Remembering Who We Were

We were in Athens, near the end of July, having dinner with some Greek friends at Attikos, a popular rooftop restaurant with a view of the Parthenon.  Like most conservatives, our friends are somewhat pessimistic about what the future holds for their country, and from their description it seems to me that as the left has grown more virulent, the soft-bellied right has, for the most part, lost its nerve.

Greece, like other E.U. countries, is being flooded by immigrants.  In Greece, though Albanians continue to cause a great deal of mischief, a greater danger is presented by Muslims from North Africa and the Middle East.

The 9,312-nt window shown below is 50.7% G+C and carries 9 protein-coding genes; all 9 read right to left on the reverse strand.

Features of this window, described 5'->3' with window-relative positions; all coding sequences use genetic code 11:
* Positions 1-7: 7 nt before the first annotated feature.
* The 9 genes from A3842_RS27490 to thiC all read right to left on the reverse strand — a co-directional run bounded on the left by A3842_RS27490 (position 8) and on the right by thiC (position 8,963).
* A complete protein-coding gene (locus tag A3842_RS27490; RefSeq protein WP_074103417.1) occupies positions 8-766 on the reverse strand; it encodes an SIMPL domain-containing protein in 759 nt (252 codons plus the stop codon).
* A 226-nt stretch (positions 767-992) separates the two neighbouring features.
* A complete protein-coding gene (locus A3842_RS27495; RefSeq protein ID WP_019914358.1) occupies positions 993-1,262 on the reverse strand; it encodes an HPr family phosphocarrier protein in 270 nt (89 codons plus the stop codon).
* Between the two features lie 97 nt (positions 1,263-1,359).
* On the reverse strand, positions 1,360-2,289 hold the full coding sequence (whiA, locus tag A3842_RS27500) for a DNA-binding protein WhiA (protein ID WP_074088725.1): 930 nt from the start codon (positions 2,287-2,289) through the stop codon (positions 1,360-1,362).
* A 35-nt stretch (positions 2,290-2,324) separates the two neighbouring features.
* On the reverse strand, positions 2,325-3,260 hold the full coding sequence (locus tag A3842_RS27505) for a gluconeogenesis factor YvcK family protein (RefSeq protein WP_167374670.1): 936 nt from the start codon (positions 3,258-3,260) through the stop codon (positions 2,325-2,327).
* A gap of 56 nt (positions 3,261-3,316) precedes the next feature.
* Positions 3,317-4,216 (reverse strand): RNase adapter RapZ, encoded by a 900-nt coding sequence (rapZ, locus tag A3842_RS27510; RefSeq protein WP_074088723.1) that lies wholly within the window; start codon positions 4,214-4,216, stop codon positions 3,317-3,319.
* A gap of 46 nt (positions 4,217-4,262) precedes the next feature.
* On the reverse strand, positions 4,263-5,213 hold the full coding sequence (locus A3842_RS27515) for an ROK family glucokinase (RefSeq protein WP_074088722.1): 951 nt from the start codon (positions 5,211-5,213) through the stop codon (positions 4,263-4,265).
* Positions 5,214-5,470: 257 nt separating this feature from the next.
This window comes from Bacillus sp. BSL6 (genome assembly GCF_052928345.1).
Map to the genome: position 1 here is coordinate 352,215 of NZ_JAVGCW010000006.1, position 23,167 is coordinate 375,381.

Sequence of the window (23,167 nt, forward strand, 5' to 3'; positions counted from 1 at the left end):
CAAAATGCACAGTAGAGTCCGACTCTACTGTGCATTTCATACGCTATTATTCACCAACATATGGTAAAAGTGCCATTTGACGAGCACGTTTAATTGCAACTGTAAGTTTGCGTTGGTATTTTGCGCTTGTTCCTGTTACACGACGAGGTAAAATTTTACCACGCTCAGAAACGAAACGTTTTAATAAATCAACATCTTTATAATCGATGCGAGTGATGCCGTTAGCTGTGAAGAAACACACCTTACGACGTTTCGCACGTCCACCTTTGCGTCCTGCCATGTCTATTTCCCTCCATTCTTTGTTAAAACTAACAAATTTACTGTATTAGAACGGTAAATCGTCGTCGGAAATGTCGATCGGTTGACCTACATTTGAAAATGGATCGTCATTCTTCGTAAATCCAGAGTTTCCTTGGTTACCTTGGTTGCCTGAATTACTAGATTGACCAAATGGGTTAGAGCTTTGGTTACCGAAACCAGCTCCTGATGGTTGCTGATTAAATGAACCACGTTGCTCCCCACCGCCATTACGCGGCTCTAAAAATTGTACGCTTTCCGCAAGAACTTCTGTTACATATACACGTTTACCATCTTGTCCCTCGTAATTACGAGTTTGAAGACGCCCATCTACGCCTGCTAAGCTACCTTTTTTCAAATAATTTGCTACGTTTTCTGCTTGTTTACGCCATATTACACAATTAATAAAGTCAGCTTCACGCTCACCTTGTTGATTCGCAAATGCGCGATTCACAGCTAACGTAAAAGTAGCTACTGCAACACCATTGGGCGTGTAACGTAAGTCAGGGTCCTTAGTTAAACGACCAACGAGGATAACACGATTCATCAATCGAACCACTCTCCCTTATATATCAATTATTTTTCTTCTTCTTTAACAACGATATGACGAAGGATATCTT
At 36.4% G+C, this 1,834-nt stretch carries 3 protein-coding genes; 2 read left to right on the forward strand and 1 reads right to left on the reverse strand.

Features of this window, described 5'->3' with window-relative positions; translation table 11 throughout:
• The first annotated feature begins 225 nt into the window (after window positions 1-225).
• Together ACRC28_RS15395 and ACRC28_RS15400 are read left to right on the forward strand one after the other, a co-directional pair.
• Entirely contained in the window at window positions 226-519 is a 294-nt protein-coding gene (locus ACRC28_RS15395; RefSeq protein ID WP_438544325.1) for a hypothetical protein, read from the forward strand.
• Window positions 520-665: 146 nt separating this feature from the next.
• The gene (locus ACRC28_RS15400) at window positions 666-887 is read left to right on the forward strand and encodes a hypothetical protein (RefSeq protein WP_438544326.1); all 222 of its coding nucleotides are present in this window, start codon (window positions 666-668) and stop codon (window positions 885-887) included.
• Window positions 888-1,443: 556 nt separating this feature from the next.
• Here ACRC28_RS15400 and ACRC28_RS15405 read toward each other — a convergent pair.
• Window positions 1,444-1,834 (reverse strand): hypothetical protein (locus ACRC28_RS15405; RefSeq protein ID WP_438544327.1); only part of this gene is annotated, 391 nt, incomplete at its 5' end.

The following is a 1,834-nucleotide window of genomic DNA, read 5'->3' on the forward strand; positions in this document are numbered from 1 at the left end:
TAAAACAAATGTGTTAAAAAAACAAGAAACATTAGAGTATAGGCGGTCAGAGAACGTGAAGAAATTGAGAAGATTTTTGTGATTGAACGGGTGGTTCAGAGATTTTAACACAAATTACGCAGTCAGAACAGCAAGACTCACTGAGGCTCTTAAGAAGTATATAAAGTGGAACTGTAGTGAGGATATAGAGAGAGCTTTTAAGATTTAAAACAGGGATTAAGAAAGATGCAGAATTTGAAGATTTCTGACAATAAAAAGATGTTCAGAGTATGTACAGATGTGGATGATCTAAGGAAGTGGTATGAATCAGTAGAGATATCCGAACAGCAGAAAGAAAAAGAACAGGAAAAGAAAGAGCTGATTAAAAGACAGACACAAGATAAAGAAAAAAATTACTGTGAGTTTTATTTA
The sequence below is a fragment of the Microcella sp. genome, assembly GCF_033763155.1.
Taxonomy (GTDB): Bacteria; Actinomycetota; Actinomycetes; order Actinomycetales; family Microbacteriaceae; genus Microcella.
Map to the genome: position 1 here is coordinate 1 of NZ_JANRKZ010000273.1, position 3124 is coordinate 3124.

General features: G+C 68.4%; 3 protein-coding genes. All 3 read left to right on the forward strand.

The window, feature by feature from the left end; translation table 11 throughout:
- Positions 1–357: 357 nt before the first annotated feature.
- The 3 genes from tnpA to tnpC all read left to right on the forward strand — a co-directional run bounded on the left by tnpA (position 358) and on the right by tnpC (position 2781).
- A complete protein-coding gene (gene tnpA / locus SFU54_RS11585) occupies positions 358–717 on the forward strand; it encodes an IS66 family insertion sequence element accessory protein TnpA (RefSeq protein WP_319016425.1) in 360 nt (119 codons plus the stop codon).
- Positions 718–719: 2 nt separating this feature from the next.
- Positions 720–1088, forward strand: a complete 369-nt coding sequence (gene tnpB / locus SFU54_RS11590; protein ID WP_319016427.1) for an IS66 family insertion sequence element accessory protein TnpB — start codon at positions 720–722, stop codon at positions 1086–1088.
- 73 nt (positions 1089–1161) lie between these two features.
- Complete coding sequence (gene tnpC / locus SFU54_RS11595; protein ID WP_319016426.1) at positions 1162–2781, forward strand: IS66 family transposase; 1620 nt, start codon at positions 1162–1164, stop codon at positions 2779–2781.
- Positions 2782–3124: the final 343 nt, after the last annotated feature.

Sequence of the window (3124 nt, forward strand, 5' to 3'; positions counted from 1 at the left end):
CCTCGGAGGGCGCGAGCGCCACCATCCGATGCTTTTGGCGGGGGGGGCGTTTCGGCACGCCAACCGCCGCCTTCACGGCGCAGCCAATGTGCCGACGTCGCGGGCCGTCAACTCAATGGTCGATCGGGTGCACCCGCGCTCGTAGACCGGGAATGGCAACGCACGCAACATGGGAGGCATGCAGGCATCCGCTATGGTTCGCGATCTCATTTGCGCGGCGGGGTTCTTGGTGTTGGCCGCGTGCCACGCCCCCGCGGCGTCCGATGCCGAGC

For at least 800 years, Greece’s main threat has been Muslim Turks, who attacked and finally conquered the Byzantine Empire in 1453.  Even after they were liberated, Greeks under Turkish rule have been harassed and persecuted.  There was a terrific slaughter in Anatolia after World War I.  In 1922 Kemal “Atatürk” personally presided over a genocide in Smyrna.  And, in 1955, the Turkish government launched a pogrom in which some Greeks in Constantinople were killed, and many more raped and beaten.  Their homes, schools, shops, printing presses, and churches were attacked and destroyed.

A cynical Allen Dulles, who happened to be in Turkey, advised the government to blame the disruptions on the communists, since Turkey was regarded as a solid ally in the Cold War. ...

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